In the July issue, the executive editor, Theo Sommer, writes about the outcome of the referendum in Ireland on the Lisbon treaty. He raises issues that should stimulate debate (as well as some people’s blood pressure). His article reflects a particular attitude that is to be found among some leading figures in the EU. You will glean the nature of his article from the concluding two paragraphs:
“Euroskeptics like to brandish the argument that the Irish vote has to be heeded by all EU members, as it is the result of a democratic process. This raises not only the question whether it is truly democratic for a tiny minority to stop an overwhelming majority from moving forward. It also raises the fundamental issue of whether Europe is not better served by the judgment of its politicians than by the prejudices of its citizens.
As Der Speigel, Germany’s leading news magazine, put it: ‘Those tricksters palmed off the Single Market, the euro, the abolition of border controls and, more recently, a climate change unrivaled anywhere in the world on the peoples of Europe. All of these were the right things to do and they turned Europe into a very livable continent. Put to a referendum, most would have been delayed, if not completely stopped. Democracy does not assume unlimited confidence in the citizenry. Sometimes great matters are better off in the hands of politicians.'”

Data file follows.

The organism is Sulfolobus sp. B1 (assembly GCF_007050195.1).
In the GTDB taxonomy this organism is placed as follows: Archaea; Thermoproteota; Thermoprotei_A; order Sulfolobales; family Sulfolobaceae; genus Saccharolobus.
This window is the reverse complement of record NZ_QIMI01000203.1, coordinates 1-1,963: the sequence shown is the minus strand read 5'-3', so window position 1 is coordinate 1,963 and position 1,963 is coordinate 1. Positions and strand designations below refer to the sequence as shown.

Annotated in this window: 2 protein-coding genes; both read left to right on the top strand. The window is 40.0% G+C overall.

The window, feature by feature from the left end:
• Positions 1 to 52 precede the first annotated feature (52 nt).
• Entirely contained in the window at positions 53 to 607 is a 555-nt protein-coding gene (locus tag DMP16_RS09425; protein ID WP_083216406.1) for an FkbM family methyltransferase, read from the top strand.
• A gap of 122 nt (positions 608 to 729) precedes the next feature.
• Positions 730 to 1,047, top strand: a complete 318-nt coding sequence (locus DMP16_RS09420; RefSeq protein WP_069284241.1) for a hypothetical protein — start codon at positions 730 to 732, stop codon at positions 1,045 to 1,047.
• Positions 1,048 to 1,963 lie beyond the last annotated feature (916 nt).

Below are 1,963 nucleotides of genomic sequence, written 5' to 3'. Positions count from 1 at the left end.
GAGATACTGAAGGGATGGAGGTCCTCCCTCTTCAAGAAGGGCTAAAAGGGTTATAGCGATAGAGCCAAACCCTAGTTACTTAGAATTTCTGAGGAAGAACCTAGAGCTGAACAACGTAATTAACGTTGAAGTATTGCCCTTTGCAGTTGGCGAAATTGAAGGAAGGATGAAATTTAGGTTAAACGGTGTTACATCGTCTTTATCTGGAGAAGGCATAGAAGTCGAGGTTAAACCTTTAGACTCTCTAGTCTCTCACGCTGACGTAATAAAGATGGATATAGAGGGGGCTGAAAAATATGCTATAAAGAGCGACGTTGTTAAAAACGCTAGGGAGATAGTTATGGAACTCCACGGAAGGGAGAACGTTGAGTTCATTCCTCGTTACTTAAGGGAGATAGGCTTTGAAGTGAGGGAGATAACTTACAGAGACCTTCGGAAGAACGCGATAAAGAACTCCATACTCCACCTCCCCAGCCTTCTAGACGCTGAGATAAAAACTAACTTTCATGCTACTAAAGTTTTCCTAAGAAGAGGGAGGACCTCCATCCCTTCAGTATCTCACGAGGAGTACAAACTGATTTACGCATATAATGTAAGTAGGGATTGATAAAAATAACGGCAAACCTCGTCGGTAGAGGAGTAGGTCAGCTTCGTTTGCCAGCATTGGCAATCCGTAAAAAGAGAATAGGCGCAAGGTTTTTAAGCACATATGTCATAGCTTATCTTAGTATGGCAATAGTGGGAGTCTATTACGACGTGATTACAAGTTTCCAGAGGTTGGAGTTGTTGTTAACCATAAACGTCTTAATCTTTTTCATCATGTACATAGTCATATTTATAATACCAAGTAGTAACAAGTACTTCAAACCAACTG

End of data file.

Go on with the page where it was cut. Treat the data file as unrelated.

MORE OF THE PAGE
I have made clear that I am against referendums, but that is very different from believing that the views of citizens should be brushed aside in favour of the supposedly superior views of an elite. There has to be a proper discourse if political leaders are to carry the people with them. That places a particularly heavy burden in most member states on the national parliament. The constitutional arrangements of the EU require ratification of treaties by all member states. It is on that basis that member states signed up for membership. The response to the outcome of the Irish referendum should surely be a serious discussion as to the reasons for the result rather than a dismissal of it as the actions of a ‘tiny minority’. Whether one likes it or not (and clearly some do not), each member state is a veto player when it comes to treaties and treaty amendments.